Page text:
Question – Road safety involving crane lorries (Lo Wai-Kwok)

Following is a question by Ir Dr Hon Lo Wai-kwok and a written reply by the Secretary for Transport and Housing, Professor Anthony Cheung Bing-leung, in the Legislative Council on January 8:


It has been reported that on September 14 of last year, the crane of a crane lorry in motion hit a directional sign which was six metres above the ground, paralyzing the traffic for more than two hours, and less than a month later, the crane of another crane lorry running on the road snapped two overhead cables of the Light Rail System, causing disruption of the Light Rail service for several hours. Regarding road safety involving crane lorries, will the Government inform this Council:

(a) of the number of traffic accidents in the past five years involving crane lorries the cranes of which had not been folded properly and the resultant casualties;

(b) whether it will tighten the safety measures for regulating crane lorries running on the road; if it will, of the details; if not, the reasons for that; and

(c) as some members of the engineering sector have pointed out that fitting warning flashers on crane lorries to remind drivers and crane operators to pay attention to the height of the crane may reduce accidents, whether the authorities have considered requiring that all crane lorries be fitted with such safety device; if they have, of the details and the implementation timetable; if not, the reasons for that?



My reply to the various parts of the question raised by Ir Dr Hon Lo Wai-kwok is as follows:

(a) According to the record of the Transport Department (TD), in the past five years (from January 2008 to November 2013), there was only one minor traffic accident involving crane lorries while in operation, causing minor injury to one person. TD does not maintain the record of traffic accidents not involving casualties.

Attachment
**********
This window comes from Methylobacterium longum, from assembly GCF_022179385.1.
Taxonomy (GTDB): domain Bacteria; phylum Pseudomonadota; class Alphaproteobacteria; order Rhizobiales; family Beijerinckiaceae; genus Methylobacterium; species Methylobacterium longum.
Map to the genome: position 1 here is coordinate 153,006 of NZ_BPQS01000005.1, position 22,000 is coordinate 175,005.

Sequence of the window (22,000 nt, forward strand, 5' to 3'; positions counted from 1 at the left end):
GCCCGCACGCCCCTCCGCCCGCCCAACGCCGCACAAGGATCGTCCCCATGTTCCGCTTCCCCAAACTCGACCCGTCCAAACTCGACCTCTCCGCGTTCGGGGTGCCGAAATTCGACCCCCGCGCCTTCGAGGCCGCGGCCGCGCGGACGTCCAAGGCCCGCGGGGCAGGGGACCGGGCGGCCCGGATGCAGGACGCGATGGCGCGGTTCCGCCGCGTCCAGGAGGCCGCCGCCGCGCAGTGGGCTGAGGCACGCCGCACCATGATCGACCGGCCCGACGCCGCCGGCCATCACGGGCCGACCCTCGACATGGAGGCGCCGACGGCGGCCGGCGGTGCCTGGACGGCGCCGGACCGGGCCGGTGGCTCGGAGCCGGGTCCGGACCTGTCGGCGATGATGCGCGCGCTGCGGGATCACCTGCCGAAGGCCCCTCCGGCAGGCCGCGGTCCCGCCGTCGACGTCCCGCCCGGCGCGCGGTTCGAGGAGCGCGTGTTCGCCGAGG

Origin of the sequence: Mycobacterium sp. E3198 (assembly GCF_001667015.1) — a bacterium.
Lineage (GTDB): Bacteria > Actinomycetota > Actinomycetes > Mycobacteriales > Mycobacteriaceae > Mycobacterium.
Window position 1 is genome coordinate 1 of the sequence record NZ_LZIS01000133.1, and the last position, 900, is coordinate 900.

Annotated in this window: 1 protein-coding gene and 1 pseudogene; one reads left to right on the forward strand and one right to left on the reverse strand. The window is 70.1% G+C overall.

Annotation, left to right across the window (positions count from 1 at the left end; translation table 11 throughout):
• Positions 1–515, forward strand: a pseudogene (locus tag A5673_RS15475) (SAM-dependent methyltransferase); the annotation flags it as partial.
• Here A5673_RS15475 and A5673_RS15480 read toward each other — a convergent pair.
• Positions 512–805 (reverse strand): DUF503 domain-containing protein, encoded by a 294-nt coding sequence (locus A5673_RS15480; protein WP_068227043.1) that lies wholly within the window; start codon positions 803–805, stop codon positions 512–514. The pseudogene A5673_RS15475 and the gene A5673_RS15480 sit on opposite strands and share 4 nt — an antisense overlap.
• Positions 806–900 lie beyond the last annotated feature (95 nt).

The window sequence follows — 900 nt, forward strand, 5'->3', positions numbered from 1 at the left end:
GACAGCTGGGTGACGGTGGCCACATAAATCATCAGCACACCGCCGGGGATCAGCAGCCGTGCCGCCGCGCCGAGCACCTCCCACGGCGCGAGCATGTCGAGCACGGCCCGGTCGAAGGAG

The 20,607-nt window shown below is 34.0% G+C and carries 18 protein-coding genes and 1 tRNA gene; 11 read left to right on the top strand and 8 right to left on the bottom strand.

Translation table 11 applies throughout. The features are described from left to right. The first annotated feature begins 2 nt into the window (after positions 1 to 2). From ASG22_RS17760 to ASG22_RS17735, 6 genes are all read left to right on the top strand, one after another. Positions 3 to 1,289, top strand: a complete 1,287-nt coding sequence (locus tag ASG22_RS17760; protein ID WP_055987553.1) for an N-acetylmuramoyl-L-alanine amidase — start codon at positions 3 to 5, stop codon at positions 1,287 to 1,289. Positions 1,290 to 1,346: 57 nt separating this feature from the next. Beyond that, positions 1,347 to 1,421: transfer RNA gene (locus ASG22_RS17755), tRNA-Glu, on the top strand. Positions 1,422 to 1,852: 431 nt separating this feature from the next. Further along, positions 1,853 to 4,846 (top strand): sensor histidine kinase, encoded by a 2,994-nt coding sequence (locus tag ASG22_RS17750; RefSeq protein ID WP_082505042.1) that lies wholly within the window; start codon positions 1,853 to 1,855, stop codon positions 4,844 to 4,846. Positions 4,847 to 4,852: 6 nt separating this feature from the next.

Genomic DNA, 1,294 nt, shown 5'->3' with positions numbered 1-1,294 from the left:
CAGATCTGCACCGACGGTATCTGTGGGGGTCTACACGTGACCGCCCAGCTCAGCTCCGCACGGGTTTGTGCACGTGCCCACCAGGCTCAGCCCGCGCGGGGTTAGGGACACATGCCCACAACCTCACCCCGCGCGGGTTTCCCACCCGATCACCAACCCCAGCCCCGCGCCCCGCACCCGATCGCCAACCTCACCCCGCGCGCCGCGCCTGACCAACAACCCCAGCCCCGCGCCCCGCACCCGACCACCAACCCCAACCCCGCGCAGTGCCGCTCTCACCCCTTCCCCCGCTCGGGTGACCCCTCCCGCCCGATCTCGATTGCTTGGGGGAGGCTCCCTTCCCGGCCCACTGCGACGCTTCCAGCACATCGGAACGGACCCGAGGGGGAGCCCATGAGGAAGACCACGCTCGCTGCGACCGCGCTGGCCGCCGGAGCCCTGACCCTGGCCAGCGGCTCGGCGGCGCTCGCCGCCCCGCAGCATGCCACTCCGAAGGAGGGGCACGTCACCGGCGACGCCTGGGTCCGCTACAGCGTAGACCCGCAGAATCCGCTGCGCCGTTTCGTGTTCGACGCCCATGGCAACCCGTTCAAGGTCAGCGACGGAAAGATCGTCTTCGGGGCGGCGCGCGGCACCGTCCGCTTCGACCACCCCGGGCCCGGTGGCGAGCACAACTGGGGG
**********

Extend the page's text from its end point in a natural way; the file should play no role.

(b) and (c) Appropriate regulations are already in place to ensure the safety requirements for crane lorries running on roads. All commercial vehicles (including crane lorries) running on roads must undergo and pass the vehicle examination prior to the first registration of the vehicles and annually thereafter in order to ensure that the vehicles are roadworthy and only on-board mobile industrial equipment is securely installed. It is also stipulated under regulation 6 of the Road Traffic (Construction and Maintenance of Vehicles) Regulations (Cap 374A) that the overall height of a crane lorry when running on roads (including the load and equipment it carries) must not exceed 4.6 metres. In addition, crane operators of crane lorries must comply with the training and qualification requirements as stipulated under the Factories and Industrial Undertakings Ordinance (Cap 59). After lifting operation, crane operators should fold the crane to avoid exceeding the height limit of 4.6 metres.

If a crane lorry owner needs to install warning flash lamps for his crane operation, he can apply to TD which may, upon receipt of his application, permit one or more warning flash lamps showing amber light to be installed on his vehicle in accordance with regulation 111 of the Road Traffic (Construction and Maintenance of Vehicles) Regulations (Cap 374A).

Regarding enforcement actions, regulation 58 of the Road Traffic (Traffic Control) Regulations (Cap 374G) provides that the driver of a motor vehicle on a road shall ensure that the motor vehicle, all its parts and accessories, and its load shall be such that no danger is caused or is likely to be caused to any person; or no damage is caused or is likely to be caused to a road or to public or private property. Otherwise, he commits an offence and is liable to a fine of $5,000 and imprisonment for three months on first conviction. Regarding the two cases mentioned in the question, the Police have already completed investigation on the first case happened in September 2013 and will prosecute the driver concerned. As for the case happened in October 2013, police investigation is still underway.

Moreover, TD will remind crane lorry owners, drivers and crane operators to take greater heed of and observe the safety regulations on the use of lorries through publicity and education. TD regularly meets with the goods vehicle trade and issues the “Goods Vehicle Trade Newsletter” from time to time to promulgate messages on the safe operation of crane lorries and safe use of cranes.

Given that appropriate safety measures to regulate crane lorries running on roads have already been in place and that TD communicates with the trade via publicity and education, the Government has no plan to tighten the safety measures for crane lorries running on roads but will continue to monitor the situation.


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